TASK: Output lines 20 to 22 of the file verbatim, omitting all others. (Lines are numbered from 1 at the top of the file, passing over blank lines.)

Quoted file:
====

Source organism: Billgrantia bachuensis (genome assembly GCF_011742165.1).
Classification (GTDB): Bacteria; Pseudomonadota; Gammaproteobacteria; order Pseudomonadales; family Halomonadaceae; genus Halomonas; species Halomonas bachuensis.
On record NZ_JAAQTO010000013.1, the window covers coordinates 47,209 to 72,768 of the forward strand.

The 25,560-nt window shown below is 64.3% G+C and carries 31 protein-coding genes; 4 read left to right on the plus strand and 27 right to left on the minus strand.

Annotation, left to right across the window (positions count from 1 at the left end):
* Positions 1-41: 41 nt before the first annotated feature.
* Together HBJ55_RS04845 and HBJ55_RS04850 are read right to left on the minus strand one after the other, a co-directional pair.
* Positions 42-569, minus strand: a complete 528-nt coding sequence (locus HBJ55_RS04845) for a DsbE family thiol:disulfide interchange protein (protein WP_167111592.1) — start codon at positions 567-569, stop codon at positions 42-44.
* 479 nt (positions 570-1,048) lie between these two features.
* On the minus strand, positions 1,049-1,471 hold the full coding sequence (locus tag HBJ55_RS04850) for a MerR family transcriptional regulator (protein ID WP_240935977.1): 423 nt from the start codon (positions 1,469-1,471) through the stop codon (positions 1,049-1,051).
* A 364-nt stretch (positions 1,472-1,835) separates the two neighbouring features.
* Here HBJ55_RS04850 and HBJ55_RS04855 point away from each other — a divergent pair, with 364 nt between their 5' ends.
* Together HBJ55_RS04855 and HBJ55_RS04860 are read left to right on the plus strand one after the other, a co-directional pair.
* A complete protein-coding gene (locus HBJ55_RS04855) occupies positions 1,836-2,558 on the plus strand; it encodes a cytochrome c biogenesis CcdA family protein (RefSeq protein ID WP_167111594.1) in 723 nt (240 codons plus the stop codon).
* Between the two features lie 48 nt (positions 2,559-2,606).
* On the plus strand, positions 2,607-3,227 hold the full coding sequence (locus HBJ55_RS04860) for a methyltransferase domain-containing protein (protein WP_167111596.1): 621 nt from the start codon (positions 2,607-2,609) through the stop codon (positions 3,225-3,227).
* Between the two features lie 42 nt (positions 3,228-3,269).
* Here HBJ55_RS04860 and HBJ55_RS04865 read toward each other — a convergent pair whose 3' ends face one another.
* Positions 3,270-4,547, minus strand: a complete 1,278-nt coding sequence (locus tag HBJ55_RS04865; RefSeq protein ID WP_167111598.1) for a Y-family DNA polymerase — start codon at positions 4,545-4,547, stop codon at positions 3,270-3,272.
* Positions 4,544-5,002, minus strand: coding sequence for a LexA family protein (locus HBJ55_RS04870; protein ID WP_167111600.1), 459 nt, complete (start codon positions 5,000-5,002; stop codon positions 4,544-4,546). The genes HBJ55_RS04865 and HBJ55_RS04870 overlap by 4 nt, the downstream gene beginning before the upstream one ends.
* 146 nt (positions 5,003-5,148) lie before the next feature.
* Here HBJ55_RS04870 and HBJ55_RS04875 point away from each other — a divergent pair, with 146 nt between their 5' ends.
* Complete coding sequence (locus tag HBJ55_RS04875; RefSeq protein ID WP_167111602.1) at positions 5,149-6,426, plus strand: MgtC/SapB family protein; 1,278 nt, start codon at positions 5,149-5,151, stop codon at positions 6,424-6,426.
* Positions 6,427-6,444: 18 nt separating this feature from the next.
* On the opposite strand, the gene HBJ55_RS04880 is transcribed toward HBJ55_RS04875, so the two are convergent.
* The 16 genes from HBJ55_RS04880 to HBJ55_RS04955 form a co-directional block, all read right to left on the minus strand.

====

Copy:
* Positions 4,544-5,002, minus strand: coding sequence for a LexA family protein (locus HBJ55_RS04870; protein ID WP_167111600.1), 459 nt, complete (start codon positions 5,000-5,002; stop codon positions 4,544-4,546). The genes HBJ55_RS04865 and HBJ55_RS04870 overlap by 4 nt, the downstream gene beginning before the upstream one ends.
* 146 nt (positions 5,003-5,148) lie before the next feature.
* Here HBJ55_RS04870 and HBJ55_RS04875 point away from each other — a divergent pair, with 146 nt between their 5' ends.